Occasional marijuana use does not appear to have long-term adverse effects on lung function, according to new research published in the Journal of the American Medical Association.
Researchers from the University of Alabama at Birmingham and University of California at San Francisco analyzed marijuana and tobacco use among 5,000 black and white men from the national database, CARDIA (Coronary Artery Risk Development in Young Adults study), which was intended to determine heart disease risk factors over a 20-year period.
Measuring participants' lung function for air flow and lung volume five times throughout the study period, the researchers found that cigarette smokers saw lung function worsen throughout the 20-year period, but marijuana smokers did not. Only the heaviest pot smokers (more than 20 joints per month) showed decreased lung function throughout the study.
"The more typical amounts of marijuana use among Americans are occasional or low levels," said Dr. Stefan Kertesz, assistant professor of medicine at the University of Alabama at Birmingham and principle investigator of the study. "From the standpoint of being a scientist, these data suggest that low and moderate range use of marijuana do not do long-term harm."
But, he cautioned, the research should not be viewed as a green light to toke up.
"As a primary care doctor, I see patients who have problems with drugs and alcohol," Kertesz said. "This is a complicated substance that has a lot of potential effects on human life and well-being."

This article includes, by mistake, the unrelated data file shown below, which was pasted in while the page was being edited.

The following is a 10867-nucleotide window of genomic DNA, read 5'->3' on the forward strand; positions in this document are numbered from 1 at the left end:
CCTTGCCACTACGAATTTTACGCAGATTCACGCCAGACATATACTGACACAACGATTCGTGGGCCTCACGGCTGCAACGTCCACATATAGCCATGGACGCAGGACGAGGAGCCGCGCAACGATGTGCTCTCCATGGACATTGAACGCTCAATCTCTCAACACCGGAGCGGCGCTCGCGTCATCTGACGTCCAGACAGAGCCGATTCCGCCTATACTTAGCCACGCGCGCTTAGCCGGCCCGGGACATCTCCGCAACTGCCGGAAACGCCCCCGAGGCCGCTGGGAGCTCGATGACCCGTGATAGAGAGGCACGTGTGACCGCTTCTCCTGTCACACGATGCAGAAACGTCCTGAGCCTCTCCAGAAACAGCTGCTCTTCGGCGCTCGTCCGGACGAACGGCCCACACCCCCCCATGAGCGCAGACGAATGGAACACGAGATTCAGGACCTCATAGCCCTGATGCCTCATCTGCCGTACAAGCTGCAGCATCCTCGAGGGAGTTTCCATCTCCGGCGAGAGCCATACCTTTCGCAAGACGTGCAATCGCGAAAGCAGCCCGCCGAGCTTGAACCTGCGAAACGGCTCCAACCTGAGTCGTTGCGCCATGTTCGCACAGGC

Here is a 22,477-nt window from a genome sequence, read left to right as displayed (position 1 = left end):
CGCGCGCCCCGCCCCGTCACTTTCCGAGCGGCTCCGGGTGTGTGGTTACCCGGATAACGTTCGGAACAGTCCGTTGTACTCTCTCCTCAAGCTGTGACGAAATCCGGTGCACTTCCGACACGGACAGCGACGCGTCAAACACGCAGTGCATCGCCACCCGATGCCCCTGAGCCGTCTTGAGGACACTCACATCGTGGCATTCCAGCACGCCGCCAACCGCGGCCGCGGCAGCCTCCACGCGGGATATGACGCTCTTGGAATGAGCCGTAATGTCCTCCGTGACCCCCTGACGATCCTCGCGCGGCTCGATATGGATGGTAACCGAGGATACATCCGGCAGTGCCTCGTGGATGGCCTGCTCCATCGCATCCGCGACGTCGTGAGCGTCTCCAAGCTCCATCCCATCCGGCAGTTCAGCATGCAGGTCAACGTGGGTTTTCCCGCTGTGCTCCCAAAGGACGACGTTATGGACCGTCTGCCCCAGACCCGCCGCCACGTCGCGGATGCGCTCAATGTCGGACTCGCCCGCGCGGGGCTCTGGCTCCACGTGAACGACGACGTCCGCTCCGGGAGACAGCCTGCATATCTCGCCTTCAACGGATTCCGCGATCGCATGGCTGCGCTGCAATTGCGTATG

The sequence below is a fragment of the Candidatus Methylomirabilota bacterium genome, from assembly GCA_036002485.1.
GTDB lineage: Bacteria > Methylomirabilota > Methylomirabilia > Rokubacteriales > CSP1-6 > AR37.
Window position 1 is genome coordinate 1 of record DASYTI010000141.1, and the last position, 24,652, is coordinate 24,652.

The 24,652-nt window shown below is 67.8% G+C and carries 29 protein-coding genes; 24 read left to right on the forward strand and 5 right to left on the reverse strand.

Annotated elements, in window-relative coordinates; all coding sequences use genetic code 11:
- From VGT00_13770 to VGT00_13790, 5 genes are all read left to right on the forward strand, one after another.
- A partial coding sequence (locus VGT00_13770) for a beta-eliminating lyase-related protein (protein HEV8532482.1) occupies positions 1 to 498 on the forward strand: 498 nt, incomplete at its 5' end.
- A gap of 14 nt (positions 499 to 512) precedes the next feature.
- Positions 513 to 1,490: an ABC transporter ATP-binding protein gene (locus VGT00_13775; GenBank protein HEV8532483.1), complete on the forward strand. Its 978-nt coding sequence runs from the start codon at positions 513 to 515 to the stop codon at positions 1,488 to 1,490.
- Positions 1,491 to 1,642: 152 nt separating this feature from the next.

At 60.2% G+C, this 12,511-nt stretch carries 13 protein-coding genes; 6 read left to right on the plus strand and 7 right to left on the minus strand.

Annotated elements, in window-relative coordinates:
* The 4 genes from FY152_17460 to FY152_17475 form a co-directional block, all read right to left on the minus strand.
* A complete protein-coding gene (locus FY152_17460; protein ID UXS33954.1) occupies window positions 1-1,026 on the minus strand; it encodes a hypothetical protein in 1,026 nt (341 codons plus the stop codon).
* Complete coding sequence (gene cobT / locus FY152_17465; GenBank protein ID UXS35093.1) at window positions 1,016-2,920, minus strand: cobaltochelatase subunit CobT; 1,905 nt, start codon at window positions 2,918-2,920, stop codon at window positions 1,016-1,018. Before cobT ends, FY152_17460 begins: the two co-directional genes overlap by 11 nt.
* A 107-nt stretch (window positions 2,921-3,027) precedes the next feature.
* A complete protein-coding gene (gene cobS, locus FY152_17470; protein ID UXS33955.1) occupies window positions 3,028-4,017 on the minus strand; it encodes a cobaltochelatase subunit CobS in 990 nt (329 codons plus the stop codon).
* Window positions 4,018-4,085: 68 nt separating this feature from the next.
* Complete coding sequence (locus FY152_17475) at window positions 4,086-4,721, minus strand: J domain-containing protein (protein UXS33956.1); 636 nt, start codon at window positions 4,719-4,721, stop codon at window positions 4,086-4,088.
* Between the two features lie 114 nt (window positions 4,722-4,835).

Among the study participants, the average pot smoker lit up two to three times per month. The average tobacco user smoked eight cigarettes per day.
Those who smoked less than the heaviest actually saw a slight increase in air flow and lung function.
While an adult male blows out about four liters of air in one second, those who occasionally smoked weed could blow out those four liters, plus another 50 milliliters -- about one-seventh of a soda can. Kertesz said that the enhanced lung capacity could be due to the extended and heavy inhalations done while smoking marijuana rather than any beneficial effect.
Marijuana is the most commonly used illegal drug in the United States. About 16.7 million Americans 12 and older reported using marijuana at least once in the month prior to a survey conducted in 2009 by the National Survey on Drug Use and Health. Still, the debate goes on as to whether pot should be legalized. So far, 16 states have legalized the substance for medical use to curb symptoms in patients with pain, AIDS, cancer and several other conditions.
"This research will no doubt contribute to the public dialogue on marijuana, but it is far from conclusive when weighing the risks versus benefits of smoked marijuana in different populations," a spokesperson for the National Institute of Drug Abuse said in an email. "For example, it is not clear how these findings relate to patients whose levels of exposure to marijuana are not known, who may be vulnerable as a result of their illness, and/or who are using marijuana to attempt to treat symptoms related to chronic conditions."
As an institute that studies drug abuse, NIDA noted that the results should not overshadow other established harmful effects of marijuana, such as adverse effects on cognition, potential for psychosis or panic during intoxication and the risk of addiction, which occurs in 9 percent of users.